Transfer students an important group at Brock

When Stephanie Sanders earned a health promotions diploma at Humber College, she knew transferring to university was her next step.

She had her sights set on a school but her mind changed with one trip to Brock University to visit a friend.

“I came here and saw the campus and the area,” she said. “Plus they have a great physical education program here.”

Sanders, 22, said Brock made transferring from college to university stress-free. She received five transfer credits towards her honours degree in physical education.

“My transfer experience was pretty easy. I was able to just slide into it,” she said, noting she participated in Smart Start and found it helpful.

Reno Fernley, 24, is a transfer student from Durham College, where he graduated from fitness and health promotion. At Brock, he’s working on attaining a bachelor’s in kinesiology.

“The reputation of the kinesiology program is what drew me here,” he said.

Fernley didn’t attend the Smart Start program but said that as a mature student, he had no trouble navigating his way around Brock’s programs and services using the website.

Sanders and Fernley shared their transfer student experiences at a recent symposium for Brock faculty and staff who work with this population.

The event was aimed at educating the Brock community about transfer students – an individual who has studied at another accredited university or college prior to studying at Brock. A transfer student may apply part way through studies at their current post-secondary institution, or they may have already graduated.

Brock recognizes the importance of transfer students and is committed to helping meet their unique needs, said Registrar Barb Davis.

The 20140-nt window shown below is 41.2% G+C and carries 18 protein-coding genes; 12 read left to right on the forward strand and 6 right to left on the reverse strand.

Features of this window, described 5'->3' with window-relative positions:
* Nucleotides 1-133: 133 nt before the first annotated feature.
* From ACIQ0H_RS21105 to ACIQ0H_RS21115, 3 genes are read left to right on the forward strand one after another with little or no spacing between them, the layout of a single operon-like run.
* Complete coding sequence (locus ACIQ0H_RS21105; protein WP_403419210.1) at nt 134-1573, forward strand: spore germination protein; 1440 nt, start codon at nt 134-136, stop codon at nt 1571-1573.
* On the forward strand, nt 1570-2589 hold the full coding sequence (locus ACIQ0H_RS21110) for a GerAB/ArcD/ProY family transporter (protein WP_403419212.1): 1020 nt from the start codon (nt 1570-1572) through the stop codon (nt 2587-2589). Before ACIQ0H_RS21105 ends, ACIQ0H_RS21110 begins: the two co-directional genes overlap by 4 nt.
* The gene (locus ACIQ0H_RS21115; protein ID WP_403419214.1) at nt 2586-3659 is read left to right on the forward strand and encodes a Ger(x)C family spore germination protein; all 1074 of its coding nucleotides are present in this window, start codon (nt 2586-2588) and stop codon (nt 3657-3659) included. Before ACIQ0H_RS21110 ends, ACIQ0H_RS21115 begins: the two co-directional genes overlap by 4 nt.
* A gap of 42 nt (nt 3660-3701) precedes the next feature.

“It’s always been a population we’ve welcomed,” she said. “We’ve always had a commitment to transfer students.”

Brock even publishes a view book specifically targeted to them.

Davis said it is vital that Brock continues its efforts to attract and support transfer students.

“We are starting to see more competition from other schools,” she said.

With the province’s shift in demographics resulting in far fewer university-aged students, Davis said many universities are turning to other pools of potential students.

“There’s a lot of work going on in the province right now to understand and encourage student mobility,” she said.

That mobility works both ways – from college to university and from university to college.

She said creating pathways for students to come to Brock and for Brock students to go into other programs here or at other post-secondary institutions is an ongoing effort.

Davis said the top two Faculties with transfer students are Applied Health Sciences and Social Sciences.

“We want to create even more opportunities for those students and increase the numbers,” she said.

This Fall, Brock welcomed more than 800 new transfer students from Canadian colleges and universities.

“We are on the leading edge when it comes to transfer students,” said Melissa Beamer, Manager of Recruitment Services.

She said there are services dedicated to transfer students at Brock and the University really values the experience and maturity transfer students bring to the classroom.

For more information on transferring visit

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